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Should you travel together to test a relationship?

So you’ve asked the love of your life to marry you, they said yes, and now you’re engaged. Congrats!

Now what?

Most people would probably celebrate and eventually start planning their wedding. PJ Madam and Tim Noonan aren’t most people though.

The Australian couple are the producers and stars of a new Netflix series, Extreme Engagement. The show follows the pair, who are engaged, as they travel the world together for a year to “explore marriage customs in diverse cultures”.

In order to find out if they were “really ready for marriage”, PJ and Tim put themselves in some truly pressure-filled situations, navigating cultural and language barriers, as well as each other.

Tim, who works as a filmmaker, and PJ, who is a TV presenter, wanted to “see if we were compatible”.

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In the first episode of the show, the pair spend a few weeks living with an indigenous tribe in Cameroon, who claim to have the happiest marriages in the world.

“It was extreme traveling. The first week we basically ended up getting extreme diarrhea next to each other,” PJ said.

How do you know if your relationship will make it?

The show navigates difficulties in relationships and learning about your significant other under intense pressure, in situations that Tim and PJ purposely put themselves in.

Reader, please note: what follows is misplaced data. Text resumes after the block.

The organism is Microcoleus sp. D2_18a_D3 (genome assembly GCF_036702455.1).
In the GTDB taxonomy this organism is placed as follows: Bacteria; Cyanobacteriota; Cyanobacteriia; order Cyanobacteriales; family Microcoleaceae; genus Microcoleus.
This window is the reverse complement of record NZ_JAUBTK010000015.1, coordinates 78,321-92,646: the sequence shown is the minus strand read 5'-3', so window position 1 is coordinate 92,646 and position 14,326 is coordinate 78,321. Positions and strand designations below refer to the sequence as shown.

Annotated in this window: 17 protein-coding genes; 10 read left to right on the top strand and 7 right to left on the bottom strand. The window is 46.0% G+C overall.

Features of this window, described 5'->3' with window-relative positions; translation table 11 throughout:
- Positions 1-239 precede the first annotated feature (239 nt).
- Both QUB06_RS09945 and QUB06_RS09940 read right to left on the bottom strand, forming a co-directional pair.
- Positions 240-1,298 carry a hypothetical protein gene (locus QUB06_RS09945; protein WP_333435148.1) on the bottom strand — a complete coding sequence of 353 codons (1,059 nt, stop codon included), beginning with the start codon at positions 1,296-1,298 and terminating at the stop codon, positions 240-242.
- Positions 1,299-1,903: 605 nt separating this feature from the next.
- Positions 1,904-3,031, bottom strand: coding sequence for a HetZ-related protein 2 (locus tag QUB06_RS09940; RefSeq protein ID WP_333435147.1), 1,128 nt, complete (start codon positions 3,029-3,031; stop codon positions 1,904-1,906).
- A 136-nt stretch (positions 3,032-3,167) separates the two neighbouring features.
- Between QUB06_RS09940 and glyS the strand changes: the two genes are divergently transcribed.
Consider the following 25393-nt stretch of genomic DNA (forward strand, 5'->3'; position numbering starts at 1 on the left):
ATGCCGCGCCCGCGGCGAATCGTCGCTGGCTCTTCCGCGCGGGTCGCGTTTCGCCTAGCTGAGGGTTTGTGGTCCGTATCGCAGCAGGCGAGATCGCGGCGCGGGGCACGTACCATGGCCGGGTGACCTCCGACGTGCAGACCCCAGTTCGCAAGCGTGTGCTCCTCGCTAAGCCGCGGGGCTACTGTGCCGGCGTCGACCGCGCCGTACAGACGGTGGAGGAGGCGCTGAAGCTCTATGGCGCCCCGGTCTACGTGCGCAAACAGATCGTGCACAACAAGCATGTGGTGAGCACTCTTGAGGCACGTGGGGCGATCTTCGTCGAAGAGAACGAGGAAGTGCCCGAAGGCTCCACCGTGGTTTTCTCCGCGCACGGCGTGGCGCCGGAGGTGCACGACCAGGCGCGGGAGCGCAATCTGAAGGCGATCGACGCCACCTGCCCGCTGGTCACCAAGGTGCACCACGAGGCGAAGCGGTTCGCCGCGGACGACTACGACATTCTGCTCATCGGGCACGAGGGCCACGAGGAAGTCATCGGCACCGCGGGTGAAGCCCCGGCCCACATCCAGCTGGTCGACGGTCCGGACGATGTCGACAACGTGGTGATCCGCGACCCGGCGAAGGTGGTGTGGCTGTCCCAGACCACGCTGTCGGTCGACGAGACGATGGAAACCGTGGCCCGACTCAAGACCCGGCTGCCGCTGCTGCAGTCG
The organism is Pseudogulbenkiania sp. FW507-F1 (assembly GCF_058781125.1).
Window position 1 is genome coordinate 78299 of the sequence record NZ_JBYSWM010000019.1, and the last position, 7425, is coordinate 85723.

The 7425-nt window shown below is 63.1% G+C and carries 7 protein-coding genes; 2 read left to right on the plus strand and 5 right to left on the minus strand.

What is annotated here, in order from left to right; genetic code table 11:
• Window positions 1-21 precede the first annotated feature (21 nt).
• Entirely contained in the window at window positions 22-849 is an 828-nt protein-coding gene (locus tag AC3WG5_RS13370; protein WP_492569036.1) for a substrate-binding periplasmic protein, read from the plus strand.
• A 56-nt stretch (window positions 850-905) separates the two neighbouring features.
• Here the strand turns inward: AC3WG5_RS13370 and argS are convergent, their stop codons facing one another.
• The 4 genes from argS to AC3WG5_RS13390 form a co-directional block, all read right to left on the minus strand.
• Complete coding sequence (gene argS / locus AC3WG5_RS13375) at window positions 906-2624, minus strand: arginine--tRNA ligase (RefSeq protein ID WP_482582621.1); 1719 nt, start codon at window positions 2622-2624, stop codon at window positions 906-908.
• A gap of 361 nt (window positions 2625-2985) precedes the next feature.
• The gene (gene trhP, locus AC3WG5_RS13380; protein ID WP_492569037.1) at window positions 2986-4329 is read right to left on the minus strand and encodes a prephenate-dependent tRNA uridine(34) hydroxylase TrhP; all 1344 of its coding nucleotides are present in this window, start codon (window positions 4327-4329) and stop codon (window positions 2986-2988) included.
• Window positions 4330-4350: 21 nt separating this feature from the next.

Testing your relationship in ways like this isn’t always the way to go, though.

Elisabeth Shaw is the CEO of Relationships Australia New South Wales and a clinical and counselling psychologist.

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She told Hack that artificial relationship tests, like Extreme Engagement, “don’t have a lot of value in the real world”.

“Of course these tests can demonstrate certain things about you, but you’ve also got to ask, well, ‘what is it we’re really testing?’,” she said.

If you’re a scuba diving instructor, for example, it might be useful to know if your partner can swim, or if they have a fear of drowning.

But testing whether the pair of you can navigate cultural barriers and marriage customs while staying with a Papua New Guinean tribe is probably not going to come up on a regular basis.

“How are you going to feel when you’re sleep-deprived with your first child? You can’t really test that beforehand,” Elisabeth said.

“If you have been able to test some of things before marriage, that can be useful.

“But artificial tests, I think, are tricky ones because you may be testing the wrong thing.”

Life isn’t #couplegoals

PJ said if anything, Extreme Engagements taught her that life will “throw you a curveball”.

“Hashtag couple goals is dead in the water, I think,” she said.

“We shouldn’t be aspiring for that, it should be real. If we’re screaming at each other, that’s real.”

Elisabeth says testing how you fight with each other will give a better sense of compatibility.

“What couples often need to test, when we’re really upset, is how do we fight? Couples fight, but how do we work under pressure when we’re upset with each other,” she said.

“Testing teamwork because you’re lost in the jungle is very different to testing whether you’ve got problems with each other.”

At the end of the day, PJ and Tim said they wouldn’t change a thing.

“No regrets.”